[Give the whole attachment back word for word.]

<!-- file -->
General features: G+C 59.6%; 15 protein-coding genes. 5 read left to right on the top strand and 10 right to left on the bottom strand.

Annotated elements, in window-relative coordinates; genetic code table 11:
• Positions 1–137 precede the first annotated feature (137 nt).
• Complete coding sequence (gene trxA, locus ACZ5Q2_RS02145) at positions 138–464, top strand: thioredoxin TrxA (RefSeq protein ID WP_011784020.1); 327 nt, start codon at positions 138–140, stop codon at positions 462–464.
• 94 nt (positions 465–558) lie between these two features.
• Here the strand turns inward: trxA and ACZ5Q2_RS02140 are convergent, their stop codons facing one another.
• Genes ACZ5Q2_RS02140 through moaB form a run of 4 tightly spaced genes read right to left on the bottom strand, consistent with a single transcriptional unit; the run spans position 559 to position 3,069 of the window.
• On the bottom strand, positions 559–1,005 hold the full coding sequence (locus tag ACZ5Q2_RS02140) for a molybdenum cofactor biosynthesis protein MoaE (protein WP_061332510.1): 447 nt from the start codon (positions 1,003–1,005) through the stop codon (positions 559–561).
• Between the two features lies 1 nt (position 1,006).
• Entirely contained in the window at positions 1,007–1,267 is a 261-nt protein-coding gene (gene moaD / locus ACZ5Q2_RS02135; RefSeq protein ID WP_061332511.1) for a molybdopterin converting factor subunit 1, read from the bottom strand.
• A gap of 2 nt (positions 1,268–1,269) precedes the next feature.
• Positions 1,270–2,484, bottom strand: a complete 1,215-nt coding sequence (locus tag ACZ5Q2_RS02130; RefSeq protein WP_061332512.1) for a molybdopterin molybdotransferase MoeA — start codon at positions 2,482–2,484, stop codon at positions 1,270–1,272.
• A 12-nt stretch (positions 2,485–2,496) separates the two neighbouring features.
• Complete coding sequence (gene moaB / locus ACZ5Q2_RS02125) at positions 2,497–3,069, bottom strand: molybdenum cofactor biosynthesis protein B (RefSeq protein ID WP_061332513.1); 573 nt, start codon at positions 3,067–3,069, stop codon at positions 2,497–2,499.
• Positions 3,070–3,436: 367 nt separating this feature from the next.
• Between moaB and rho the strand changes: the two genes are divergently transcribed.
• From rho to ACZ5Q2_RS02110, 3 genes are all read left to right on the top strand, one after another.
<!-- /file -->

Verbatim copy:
General features: G+C 59.6%; 15 protein-coding genes. 5 read left to right on the top strand and 10 right to left on the bottom strand.

Annotated elements, in window-relative coordinates; genetic code table 11:
• Positions 1–137 precede the first annotated feature (137 nt).
• Complete coding sequence (gene trxA, locus ACZ5Q2_RS02145) at positions 138–464, top strand: thioredoxin TrxA (RefSeq protein ID WP_011784020.1); 327 nt, start codon at positions 138–140, stop codon at positions 462–464.
• 94 nt (positions 465–558) lie between these two features.
• Here the strand turns inward: trxA and ACZ5Q2_RS02140 are convergent, their stop codons facing one another.
• Genes ACZ5Q2_RS02140 through moaB form a run of 4 tightly spaced genes read right to left on the bottom strand, consistent with a single transcriptional unit; the run spans position 559 to position 3,069 of the window.
• On the bottom strand, positions 559–1,005 hold the full coding sequence (locus tag ACZ5Q2_RS02140) for a molybdenum cofactor biosynthesis protein MoaE (protein WP_061332510.1): 447 nt from the start codon (positions 1,003–1,005) through the stop codon (positions 559–561).
• Between the two features lies 1 nt (position 1,006).
• Entirely contained in the window at positions 1,007–1,267 is a 261-nt protein-coding gene (gene moaD / locus ACZ5Q2_RS02135; RefSeq protein ID WP_061332511.1) for a molybdopterin converting factor subunit 1, read from the bottom strand.
• A gap of 2 nt (positions 1,268–1,269) precedes the next feature.
• Positions 1,270–2,484, bottom strand: a complete 1,215-nt coding sequence (locus tag ACZ5Q2_RS02130; RefSeq protein WP_061332512.1) for a molybdopterin molybdotransferase MoeA — start codon at positions 2,482–2,484, stop codon at positions 1,270–1,272.
• A 12-nt stretch (positions 2,485–2,496) separates the two neighbouring features.
• Complete coding sequence (gene moaB / locus ACZ5Q2_RS02125) at positions 2,497–3,069, bottom strand: molybdenum cofactor biosynthesis protein B (RefSeq protein ID WP_061332513.1); 573 nt, start codon at positions 3,067–3,069, stop codon at positions 2,497–2,499.
• Positions 3,070–3,436: 367 nt separating this feature from the next.
• Between moaB and rho the strand changes: the two genes are divergently transcribed.
• From rho to ACZ5Q2_RS02110, 3 genes are all read left to right on the top strand, one after another.